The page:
This board finished behind the Arbor Swoon Rocker and ahead of the Jones Dream Catcher. The Arbor has way more pop and is quite a bit more playful than the Orca. It's also pretty stable at speed and has decent edge hold, but can't match the Orca's performance in powder. The Jones is definitely the most playful of the trio and is great for jumps, but is way less stable at higher speeds than the other two boards and doesn't have the same edge hold, but floats about as the Arbor in deeper powder.
The Orca delivers superior float and stability in the deepest snow.
To rank snowboards and find out which is the best of the best, we compared dozens of different boards, then bought the most compelling to test out side-by-side. We divided our tests into five weighted rating metrics, with the Orca'S results in each outlined below.
The Orca is our go-to choice for the deepest days.
Starting off, the first thing we looked at for each board is how well it holds an edge, which constitutes 25% of its total score. We started off by riding the Orca in varied snow conditions and noting how well the edge — both toeside and heelside — held in each.
The T. Rice Orca has magne-traction edges, which offers increased control by adding a wavy edge in the "dead zone" area of your edge that is right under your feet while carving. These increase the effective edge length of the board and are absolutely fantastic when it comes to riding in mixed snow conditions. The Orca's superior edge ensures that you don't spiral out of control when you hit an icy patch … most of the time. This board is great at cutting through chop and is super forgiving, but it isn't the snappiest board and is comparatively slow edge-to-edge, giving it a little less overall edge hold than some of the other magne-traction boards that are just a bit springier.
The orca is a short fat board that is directional and features a tapered width.
Following edge hold, our next — and easily the most fun — aspect of testing was scoring how well each board rode in powder. Overall, this component of our testing process determined 20% of the final score for each board. We waited for storms, then took out each board and tried to find as many freshies as possible, ranking and scoring how much they floated and how well they handled. It was here that the Orca stood out from the rest and clearly earned its title of Top Pick for Powder with its perfect performance.
The secret to this board's amazing float in powder is its somewhat unconventional shape and design. This short fat board is extremely directional, with its width tapering from the nose to the tail. It has a hybrid rocker camber profile, with a reverse camber underfoot and regular camber at the tip and tail.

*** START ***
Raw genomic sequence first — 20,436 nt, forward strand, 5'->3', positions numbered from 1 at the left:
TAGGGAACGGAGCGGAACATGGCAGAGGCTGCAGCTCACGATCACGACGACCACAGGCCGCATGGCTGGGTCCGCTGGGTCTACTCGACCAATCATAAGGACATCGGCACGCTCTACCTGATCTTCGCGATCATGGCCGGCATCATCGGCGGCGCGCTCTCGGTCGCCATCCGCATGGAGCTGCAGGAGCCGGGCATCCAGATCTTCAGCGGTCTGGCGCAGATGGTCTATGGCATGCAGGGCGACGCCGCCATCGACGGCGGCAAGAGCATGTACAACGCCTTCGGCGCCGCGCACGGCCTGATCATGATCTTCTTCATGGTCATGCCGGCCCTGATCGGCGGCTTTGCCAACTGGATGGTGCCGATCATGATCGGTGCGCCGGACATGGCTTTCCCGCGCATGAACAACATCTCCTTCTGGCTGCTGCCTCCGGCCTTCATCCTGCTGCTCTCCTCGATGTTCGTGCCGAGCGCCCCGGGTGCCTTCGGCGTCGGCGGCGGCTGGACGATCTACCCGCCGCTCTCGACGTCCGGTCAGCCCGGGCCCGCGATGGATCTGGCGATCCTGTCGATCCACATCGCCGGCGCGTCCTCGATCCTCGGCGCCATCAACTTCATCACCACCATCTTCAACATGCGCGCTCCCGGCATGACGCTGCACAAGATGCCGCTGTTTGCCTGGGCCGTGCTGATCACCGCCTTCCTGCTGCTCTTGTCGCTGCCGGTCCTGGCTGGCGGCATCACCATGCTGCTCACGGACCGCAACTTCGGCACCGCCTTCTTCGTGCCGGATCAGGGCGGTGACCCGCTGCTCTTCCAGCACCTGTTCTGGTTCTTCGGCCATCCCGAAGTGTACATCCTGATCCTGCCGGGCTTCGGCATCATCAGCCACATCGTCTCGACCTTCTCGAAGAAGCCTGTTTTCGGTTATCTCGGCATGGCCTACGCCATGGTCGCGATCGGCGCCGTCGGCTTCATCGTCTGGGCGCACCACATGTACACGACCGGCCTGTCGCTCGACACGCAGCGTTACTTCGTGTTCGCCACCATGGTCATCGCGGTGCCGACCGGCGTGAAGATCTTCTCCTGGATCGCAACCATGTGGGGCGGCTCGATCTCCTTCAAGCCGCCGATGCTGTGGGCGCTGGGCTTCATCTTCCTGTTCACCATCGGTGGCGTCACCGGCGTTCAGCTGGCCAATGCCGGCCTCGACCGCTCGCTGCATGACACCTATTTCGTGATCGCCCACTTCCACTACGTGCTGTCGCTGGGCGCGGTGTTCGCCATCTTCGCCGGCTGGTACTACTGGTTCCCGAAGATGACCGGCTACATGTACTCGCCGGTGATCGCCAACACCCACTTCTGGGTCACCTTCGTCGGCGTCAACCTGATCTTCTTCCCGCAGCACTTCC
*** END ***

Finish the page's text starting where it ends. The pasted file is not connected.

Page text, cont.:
The Orca's setback stance and long nose makes this our favorite powder board.
It has a setback stance compared to other board and an exceptionally long nose, which contributes greatly to its unparalleled amount of float in even the deepest snowfalls.
After playing around in the powder, we moved on to evaluating and comparing how stable each board is — especially at higher speeds. For this metric, also worth 20% of the total score for each snowboard, we went to the steep groomers and really opened up the throttle. The Orca did very well for its exceptional stability in most snow conditions.
No matter how fast we pushed it with this board, it never gave us any cause for concern. As mentioned above, it cuts through chop with ease and isn't prone to any sort of speed wobble at all.
Next, we moved on rating and scoring how playful the Orca is, which is also responsible for 20% of the total score. Unfortunately, this snowboard is a bit on the serious side and isn't the most playful, but it still scored a 6 out of 10 in this metric for its slightly above average performance.
The stiffness of the Orca is a bit of a detriment in this category, as it makes it much harder to flex and maneuver. This board definitely isn't a park board, but it can be quite in natural features, such as gullies or small canyons, and we for sure found it to be quite fun in boardercross style terrain.
Pop and Jumping
Our last metric focused on how easy it is to jib or jump with each board, which constitutes the leftover 15% of the final score. The Orca's stiffness and length again proved to be a bit of a liability in these tests, earning it a 6 out of 10 overall.
This board isn't the most versatile and is really best for steep terrain and deep powder. It feels quite heavy and is overall harder to jump and doesn't want to lift off quite as well as some of the more flexible boards. We still could do a tail press on the Orca, but you can tell it didn't really want to and we had to try quite a bit harder than some other boards.
The Orca excels at flying through powder or carving down steep icy terrain. However, its stiffer flex and lack of pop makes it a poor choice when it comes to playful terrain and it doesn't thrive in the park.
The Orca isn't the best value, as it is one of the more expensive boards and isn't the best all-in-one all mountain board that some other boards are. We wouldn't necessarily want this board for all conditions, so it's not our top choice if you can only afford a single board.
All in all, the Orca
is easily our top recommendation for steeps and deep snow. If that isn't what you ride all the time, then we would suggest an overall more versatile and well-rounded board.